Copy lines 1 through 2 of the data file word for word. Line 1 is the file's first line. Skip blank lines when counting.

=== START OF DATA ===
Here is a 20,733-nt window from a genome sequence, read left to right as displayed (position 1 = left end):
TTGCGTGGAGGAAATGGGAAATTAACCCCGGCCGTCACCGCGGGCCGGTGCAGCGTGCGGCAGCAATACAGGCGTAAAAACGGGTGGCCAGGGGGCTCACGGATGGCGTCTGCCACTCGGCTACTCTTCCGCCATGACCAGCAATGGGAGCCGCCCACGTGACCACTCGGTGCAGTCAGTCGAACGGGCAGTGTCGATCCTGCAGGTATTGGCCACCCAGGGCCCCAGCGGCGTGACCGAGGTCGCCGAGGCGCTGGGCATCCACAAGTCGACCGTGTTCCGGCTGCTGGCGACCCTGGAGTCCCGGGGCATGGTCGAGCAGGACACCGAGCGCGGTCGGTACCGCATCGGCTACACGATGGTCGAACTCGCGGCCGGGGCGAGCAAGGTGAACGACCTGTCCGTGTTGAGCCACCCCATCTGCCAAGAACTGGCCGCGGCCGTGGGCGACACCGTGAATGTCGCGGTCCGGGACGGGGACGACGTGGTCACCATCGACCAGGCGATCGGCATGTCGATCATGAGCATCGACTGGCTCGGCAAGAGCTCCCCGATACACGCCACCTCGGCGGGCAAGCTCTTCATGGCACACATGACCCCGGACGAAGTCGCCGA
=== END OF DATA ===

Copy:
Here is a 20,733-nt window from a genome sequence, read left to right as displayed (position 1 = left end):
TTGCGTGGAGGAAATGGGAAATTAACCCCGGCCGTCACCGCGGGCCGGTGCAGCGTGCGGCAGCAATACAGGCGTAAAAACGGGTGGCCAGGGGGCTCACGGATGGCGTCTGCCACTCGGCTACTCTTCCGCCATGACCAGCAATGGGAGCCGCCCACGTGACCACTCGGTGCAGTCAGTCGAACGGGCAGTGTCGATCCTGCAGGTATTGGCCACCCAGGGCCCCAGCGGCGTGACCGAGGTCGCCGAGGCGCTGGGCATCCACAAGTCGACCGTGTTCCGGCTGCTGGCGACCCTGGAGTCCCGGGGCATGGTCGAGCAGGACACCGAGCGCGGTCGGTACCGCATCGGCTACACGATGGTCGAACTCGCGGCCGGGGCGAGCAAGGTGAACGACCTGTCCGTGTTGAGCCACCCCATCTGCCAAGAACTGGCCGCGGCCGTGGGCGACACCGTGAATGTCGCGGTCCGGGACGGGGACGACGTGGTCACCATCGACCAGGCGATCGGCATGTCGATCATGAGCATCGACTGGCTCGGCAAGAGCTCCCCGATACACGCCACCTCGGCGGGCAAGCTCTTCATGGCACACATGACCCCGGACGAAGTCGCCGA